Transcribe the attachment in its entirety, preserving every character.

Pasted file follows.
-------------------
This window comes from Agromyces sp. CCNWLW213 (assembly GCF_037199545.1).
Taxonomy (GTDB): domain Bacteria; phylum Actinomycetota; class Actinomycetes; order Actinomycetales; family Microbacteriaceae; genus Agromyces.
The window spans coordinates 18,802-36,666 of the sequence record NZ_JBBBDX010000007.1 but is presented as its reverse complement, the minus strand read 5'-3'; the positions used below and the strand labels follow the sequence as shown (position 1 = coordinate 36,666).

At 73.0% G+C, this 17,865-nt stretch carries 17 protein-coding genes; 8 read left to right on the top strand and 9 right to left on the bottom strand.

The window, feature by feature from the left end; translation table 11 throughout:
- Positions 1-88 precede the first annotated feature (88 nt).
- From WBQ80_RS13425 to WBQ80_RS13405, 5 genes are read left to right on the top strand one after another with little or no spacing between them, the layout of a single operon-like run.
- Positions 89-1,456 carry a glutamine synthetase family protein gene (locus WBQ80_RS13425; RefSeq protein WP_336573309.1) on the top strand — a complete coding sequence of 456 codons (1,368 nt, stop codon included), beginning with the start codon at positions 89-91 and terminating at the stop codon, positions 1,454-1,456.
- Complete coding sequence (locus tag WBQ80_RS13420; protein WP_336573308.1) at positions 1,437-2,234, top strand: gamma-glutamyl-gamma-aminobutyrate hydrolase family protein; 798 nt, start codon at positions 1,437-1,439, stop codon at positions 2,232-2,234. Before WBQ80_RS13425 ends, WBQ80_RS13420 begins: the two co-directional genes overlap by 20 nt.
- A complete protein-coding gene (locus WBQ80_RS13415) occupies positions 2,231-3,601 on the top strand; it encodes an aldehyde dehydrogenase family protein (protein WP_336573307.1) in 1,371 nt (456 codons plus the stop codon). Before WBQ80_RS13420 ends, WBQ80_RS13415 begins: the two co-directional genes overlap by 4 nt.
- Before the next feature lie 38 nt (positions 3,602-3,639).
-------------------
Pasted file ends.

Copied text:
This window comes from Agromyces sp. CCNWLW213 (assembly GCF_037199545.1).
Taxonomy (GTDB): domain Bacteria; phylum Actinomycetota; class Actinomycetes; order Actinomycetales; family Microbacteriaceae; genus Agromyces.
The window spans coordinates 18,802-36,666 of the sequence record NZ_JBBBDX010000007.1 but is presented as its reverse complement, the minus strand read 5'-3'; the positions used below and the strand labels follow the sequence as shown (position 1 = coordinate 36,666).

At 73.0% G+C, this 17,865-nt stretch carries 17 protein-coding genes; 8 read left to right on the top strand and 9 right to left on the bottom strand.

The window, feature by feature from the left end; translation table 11 throughout:
- Positions 1-88 precede the first annotated feature (88 nt).
- From WBQ80_RS13425 to WBQ80_RS13405, 5 genes are read left to right on the top strand one after another with little or no spacing between them, the layout of a single operon-like run.
- Positions 89-1,456 carry a glutamine synthetase family protein gene (locus WBQ80_RS13425; RefSeq protein WP_336573309.1) on the top strand — a complete coding sequence of 456 codons (1,368 nt, stop codon included), beginning with the start codon at positions 89-91 and terminating at the stop codon, positions 1,454-1,456.
- Complete coding sequence (locus tag WBQ80_RS13420; protein WP_336573308.1) at positions 1,437-2,234, top strand: gamma-glutamyl-gamma-aminobutyrate hydrolase family protein; 798 nt, start codon at positions 1,437-1,439, stop codon at positions 2,232-2,234. Before WBQ80_RS13425 ends, WBQ80_RS13420 begins: the two co-directional genes overlap by 20 nt.
- A complete protein-coding gene (locus WBQ80_RS13415) occupies positions 2,231-3,601 on the top strand; it encodes an aldehyde dehydrogenase family protein (protein WP_336573307.1) in 1,371 nt (456 codons plus the stop codon). Before WBQ80_RS13420 ends, WBQ80_RS13415 begins: the two co-directional genes overlap by 4 nt.
- Before the next feature lie 38 nt (positions 3,602-3,639).